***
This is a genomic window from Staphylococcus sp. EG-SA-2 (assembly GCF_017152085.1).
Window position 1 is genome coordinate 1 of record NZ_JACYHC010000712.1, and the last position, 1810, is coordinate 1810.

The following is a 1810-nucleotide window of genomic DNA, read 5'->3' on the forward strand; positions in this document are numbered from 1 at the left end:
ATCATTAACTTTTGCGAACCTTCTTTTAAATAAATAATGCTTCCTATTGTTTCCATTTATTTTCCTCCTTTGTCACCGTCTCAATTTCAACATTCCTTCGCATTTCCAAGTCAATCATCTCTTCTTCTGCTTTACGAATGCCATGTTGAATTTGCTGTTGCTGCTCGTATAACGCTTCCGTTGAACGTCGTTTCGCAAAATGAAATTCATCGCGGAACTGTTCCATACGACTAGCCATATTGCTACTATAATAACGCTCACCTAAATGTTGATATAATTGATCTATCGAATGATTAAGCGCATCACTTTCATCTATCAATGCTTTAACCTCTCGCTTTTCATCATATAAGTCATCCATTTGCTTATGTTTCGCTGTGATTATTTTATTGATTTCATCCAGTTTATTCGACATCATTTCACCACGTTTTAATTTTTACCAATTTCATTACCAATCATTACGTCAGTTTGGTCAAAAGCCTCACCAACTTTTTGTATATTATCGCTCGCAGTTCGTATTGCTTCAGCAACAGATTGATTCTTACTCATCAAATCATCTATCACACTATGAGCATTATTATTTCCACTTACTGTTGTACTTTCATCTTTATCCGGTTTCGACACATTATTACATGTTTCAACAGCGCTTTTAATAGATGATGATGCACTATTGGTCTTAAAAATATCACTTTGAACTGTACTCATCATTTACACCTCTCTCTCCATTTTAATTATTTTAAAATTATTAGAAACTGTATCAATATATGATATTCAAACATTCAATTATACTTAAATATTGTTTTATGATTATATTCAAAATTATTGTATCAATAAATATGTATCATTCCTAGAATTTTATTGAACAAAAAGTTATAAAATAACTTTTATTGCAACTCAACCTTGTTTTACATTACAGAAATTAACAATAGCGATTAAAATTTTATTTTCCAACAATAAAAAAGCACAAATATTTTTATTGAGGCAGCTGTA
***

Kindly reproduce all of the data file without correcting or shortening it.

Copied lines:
This is a genomic window from Staphylococcus sp. EG-SA-2 (assembly GCF_017152085.1).
Window position 1 is genome coordinate 1 of record NZ_JACYHC010000712.1, and the last position, 1810, is coordinate 1810.

The following is a 1810-nucleotide window of genomic DNA, read 5'->3' on the forward strand; positions in this document are numbered from 1 at the left end:
ATCATTAACTTTTGCGAACCTTCTTTTAAATAAATAATGCTTCCTATTGTTTCCATTTATTTTCCTCCTTTGTCACCGTCTCAATTTCAACATTCCTTCGCATTTCCAAGTCAATCATCTCTTCTTCTGCTTTACGAATGCCATGTTGAATTTGCTGTTGCTGCTCGTATAACGCTTCCGTTGAACGTCGTTTCGCAAAATGAAATTCATCGCGGAACTGTTCCATACGACTAGCCATATTGCTACTATAATAACGCTCACCTAAATGTTGATATAATTGATCTATCGAATGATTAAGCGCATCACTTTCATCTATCAATGCTTTAACCTCTCGCTTTTCATCATATAAGTCATCCATTTGCTTATGTTTCGCTGTGATTATTTTATTGATTTCATCCAGTTTATTCGACATCATTTCACCACGTTTTAATTTTTACCAATTTCATTACCAATCATTACGTCAGTTTGGTCAAAAGCCTCACCAACTTTTTGTATATTATCGCTCGCAGTTCGTATTGCTTCAGCAACAGATTGATTCTTACTCATCAAATCATCTATCACACTATGAGCATTATTATTTCCACTTACTGTTGTACTTTCATCTTTATCCGGTTTCGACACATTATTACATGTTTCAACAGCGCTTTTAATAGATGATGATGCACTATTGGTCTTAAAAATATCACTTTGAACTGTACTCATCATTTACACCTCTCTCTCCATTTTAATTATTTTAAAATTATTAGAAACTGTATCAATATATGATATTCAAACATTCAATTATACTTAAATATTGTTTTATGATTATATTCAAAATTATTGTATCAATAAATATGTATCATTCCTAGAATTTTATTGAACAAAAAGTTATAAAATAACTTTTATTGCAACTCAACCTTGTTTTACATTACAGAAATTAACAATAGCGATTAAAATTTTATTTTCCAACAATAAAAAAGCACAAATATTTTTATTGAGGCAGCTGTA